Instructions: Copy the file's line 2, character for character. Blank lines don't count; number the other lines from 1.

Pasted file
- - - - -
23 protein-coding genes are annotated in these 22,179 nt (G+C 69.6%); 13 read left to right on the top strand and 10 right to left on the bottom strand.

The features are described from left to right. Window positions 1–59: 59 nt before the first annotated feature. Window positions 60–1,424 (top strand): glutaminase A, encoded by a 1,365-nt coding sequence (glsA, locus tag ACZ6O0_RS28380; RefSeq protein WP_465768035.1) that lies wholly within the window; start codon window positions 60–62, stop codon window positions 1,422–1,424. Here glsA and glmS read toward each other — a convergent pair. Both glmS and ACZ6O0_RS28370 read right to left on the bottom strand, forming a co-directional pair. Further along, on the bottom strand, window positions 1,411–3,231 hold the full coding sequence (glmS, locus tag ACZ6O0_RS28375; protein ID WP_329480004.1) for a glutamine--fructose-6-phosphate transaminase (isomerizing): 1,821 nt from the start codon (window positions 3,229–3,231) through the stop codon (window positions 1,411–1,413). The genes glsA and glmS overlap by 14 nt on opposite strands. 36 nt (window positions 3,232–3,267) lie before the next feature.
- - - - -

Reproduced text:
The features are described from left to right. Window positions 1–59: 59 nt before the first annotated feature. Window positions 60–1,424 (top strand): glutaminase A, encoded by a 1,365-nt coding sequence (glsA, locus tag ACZ6O0_RS28380; RefSeq protein WP_465768035.1) that lies wholly within the window; start codon window positions 60–62, stop codon window positions 1,422–1,424. Here glsA and glmS read toward each other — a convergent pair. Both glmS and ACZ6O0_RS28370 read right to left on the bottom strand, forming a co-directional pair. Further along, on the bottom strand, window positions 1,411–3,231 hold the full coding sequence (glmS, locus tag ACZ6O0_RS28375; protein ID WP_329480004.1) for a glutamine--fructose-6-phosphate transaminase (isomerizing): 1,821 nt from the start codon (window positions 3,229–3,231) through the stop codon (window positions 1,411–1,413). The genes glsA and glmS overlap by 14 nt on opposite strands. 36 nt (window positions 3,232–3,267) lie before the next feature.